Thirty-six per cent of global employers are now having difficulty finding candidates with the right skills to fill open positions, according to a recent survey from ManpowerGroup. Over 50 per cent are also reporting talent shortages which affect their ability to meet client needs, with 40 per cent saying a lack of skills has reduced their competitiveness and productivity.
The global skills shortage demonstrates the importance of nurturing the talent you do have in order to get the most out of team members. Supporting development is now a key role of leaders and as employees increasingly look for more meaningful work experiences, it’s not something that can be ignored. World at Work found in ‘Beyond compensation: How employees prioritise total rewards at various life stages‘ that development is becoming increasingly important to professionals. It was observed that among younger workers, development is key. Employees under 40 who are not supervisors gave an average of 17.4 points to this compared to 15.9 points from everyone else.
The pressure is now on leaders to bring talent on board in the right way and nurture them. Indeed, at Primeast we believe that good leaders facilitate the development of others. Based around the concept of talent liberation, we offer leadership programmes to enable professionals to create the conditions in which they they can motivate talent and ensure employees reach their full potential.
Approaching talent in the right way
“Organisations reach prime performance when they recognise, value, develop and use the unique talents of all their people in the delivery of their objectives” – this is the mantra we live by at Primeast and is our philosophy of talent liberation. We believe that each person has a talent and it is the job of a leader to allow them to develop it.
When we look at this ethos, we can identify a few key terms that frame the concept of talent liberation: recognise, value, develop and use. In his upcoming book ‘Designing the Purposeful Organisation‘ Clive Wilson, speaker, writer, facilitator, coach specialising in purposeful leadership at Primeast, explains the significance of these terms.
Recognise – First, we have to recognise our natural talents, appropriate to the context being considered.
Value – Secondly, we need to do some analysis to work out how these strengths add value to our organisation.
Develop – We have a duty to ourselves and others to identify our strengths and develop them as much as we can in order to add more value.
Use – In most cases, when people have taken the time to recognise, value and develop their talents, they will naturally put them to good use. Furthermore, the better they become in their areas of strength, the more people notice and ask them to do more. It’s a virtuous cycle of continual improvement.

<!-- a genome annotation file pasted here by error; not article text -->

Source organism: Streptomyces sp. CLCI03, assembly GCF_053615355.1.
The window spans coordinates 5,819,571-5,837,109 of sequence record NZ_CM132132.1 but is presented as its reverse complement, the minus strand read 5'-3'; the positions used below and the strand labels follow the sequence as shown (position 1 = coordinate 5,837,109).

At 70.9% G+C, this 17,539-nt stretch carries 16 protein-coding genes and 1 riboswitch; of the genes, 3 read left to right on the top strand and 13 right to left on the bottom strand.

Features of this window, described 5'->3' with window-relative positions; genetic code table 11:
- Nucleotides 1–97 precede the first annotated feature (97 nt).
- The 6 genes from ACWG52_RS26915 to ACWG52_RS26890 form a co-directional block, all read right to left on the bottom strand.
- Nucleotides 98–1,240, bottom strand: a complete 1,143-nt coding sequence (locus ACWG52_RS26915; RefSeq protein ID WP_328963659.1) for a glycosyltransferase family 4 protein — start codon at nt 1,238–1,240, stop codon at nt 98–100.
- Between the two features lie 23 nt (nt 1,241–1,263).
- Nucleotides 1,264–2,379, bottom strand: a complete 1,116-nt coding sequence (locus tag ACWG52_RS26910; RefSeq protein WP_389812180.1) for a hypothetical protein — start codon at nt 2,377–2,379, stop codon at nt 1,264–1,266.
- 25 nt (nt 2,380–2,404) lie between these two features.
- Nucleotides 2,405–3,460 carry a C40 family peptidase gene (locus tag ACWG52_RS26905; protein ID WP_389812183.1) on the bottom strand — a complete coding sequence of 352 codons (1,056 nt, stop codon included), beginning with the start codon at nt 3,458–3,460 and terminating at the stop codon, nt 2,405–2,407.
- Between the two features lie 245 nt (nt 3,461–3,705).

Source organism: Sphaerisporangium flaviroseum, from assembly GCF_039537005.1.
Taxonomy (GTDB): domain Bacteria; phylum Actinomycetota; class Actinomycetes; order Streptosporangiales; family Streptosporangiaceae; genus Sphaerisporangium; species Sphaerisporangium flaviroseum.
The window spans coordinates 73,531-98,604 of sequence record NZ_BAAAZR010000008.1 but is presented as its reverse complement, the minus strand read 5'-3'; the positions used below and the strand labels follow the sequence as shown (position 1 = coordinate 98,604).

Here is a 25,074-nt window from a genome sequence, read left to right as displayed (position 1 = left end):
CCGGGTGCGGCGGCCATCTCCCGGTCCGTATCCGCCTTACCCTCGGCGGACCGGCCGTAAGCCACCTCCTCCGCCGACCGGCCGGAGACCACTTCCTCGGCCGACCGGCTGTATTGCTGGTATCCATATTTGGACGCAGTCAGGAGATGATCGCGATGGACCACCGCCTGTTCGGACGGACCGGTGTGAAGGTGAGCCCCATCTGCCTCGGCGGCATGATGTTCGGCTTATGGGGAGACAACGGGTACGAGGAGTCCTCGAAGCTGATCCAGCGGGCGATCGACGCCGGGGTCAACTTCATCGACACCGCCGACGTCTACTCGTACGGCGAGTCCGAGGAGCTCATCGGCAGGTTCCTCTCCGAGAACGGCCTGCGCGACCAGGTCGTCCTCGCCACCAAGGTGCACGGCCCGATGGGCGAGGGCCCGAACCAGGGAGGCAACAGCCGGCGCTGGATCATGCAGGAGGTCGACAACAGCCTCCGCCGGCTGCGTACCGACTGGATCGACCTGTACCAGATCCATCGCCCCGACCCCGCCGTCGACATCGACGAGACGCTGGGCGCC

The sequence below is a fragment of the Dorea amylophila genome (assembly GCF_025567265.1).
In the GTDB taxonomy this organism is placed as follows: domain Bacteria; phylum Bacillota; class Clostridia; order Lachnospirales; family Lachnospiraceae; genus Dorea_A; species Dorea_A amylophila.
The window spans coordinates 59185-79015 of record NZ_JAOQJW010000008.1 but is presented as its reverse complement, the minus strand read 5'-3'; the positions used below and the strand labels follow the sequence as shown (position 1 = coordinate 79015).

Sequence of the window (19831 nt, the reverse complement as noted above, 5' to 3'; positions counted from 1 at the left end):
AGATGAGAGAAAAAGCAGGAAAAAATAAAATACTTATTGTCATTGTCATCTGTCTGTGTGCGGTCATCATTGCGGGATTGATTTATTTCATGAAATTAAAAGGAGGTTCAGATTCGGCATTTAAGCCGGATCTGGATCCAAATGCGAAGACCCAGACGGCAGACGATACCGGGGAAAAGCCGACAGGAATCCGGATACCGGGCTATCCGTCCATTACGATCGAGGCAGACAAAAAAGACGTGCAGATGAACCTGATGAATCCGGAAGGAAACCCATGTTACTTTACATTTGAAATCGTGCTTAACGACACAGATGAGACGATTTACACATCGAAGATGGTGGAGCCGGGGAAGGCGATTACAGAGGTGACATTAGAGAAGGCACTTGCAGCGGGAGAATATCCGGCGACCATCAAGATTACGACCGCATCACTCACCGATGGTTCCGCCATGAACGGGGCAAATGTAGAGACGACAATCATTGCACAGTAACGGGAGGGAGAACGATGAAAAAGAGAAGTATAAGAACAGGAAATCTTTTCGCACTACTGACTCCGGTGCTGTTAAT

Barriers to talent liberation
Leaders are often failing to liberate and nurture their talent, losing out on innovation, skills and performance gains as a result. Part of the reason for this is due to the way the concept of talent is viewed. Many people think of talent as relating to only the top ten per cent of high-performing and potentially high-performing individuals: at Primeast we believe that organisations neglect the talent of the other 90 per cent at their peril. Just because a person may not initially strike you as a ‘high performer’, it doesn’t mean they don’t have unique talents that can add value to your organisation.
Another common misconception is that ‘talent’ is a threat. There is a tendency to fear for our own positions when someone comes along who could potentially be our replacement. Consequently, we invest more in our own development and fail to give others the space and support to develop their own skills.
Even when organisations have a progressive view of talent, there are still barriers on the road to talent liberation. Clive claims a lack of time often prevents talent from being properly nurtured. Yet there are ways to overcome this challenge.
“The first thing is to notice when we don’t have time to do the important things, such as playing to our strengths,” Clive wrote. “Then identify what gets in the way and do something about it.”
Act now or miss out
Thinking about talent in this way also allows organisations to consider some of the wider impacts of focusing only on certain elements of their workforces. For example, seventy-eight per cent of women are considering leaving the corporate world because they do not feel encouraged to make a difference and play to their natural style, according to a study of 1,200 professional women from Dr Sam Collins, chief executive officer and founder of women’s leadership organisation Aspire. Speaking to HR Grapevine, Dr Collins explained that “corporate culture is changing, but it’s taking too long”. “Women shouldn’t feel they need to conform to the traditional mould of a leader: instead they should drive the change themselves by being themselves and encouraging others to do the same,” the
This is just one example of where talent isn’t being properly nurtured and harnessed by organisations and, as a result, businesses are losing out on precious skills. If leaders fail to take action quickly, they’re likely to fall behind their competitors who are approaching talent in a different way.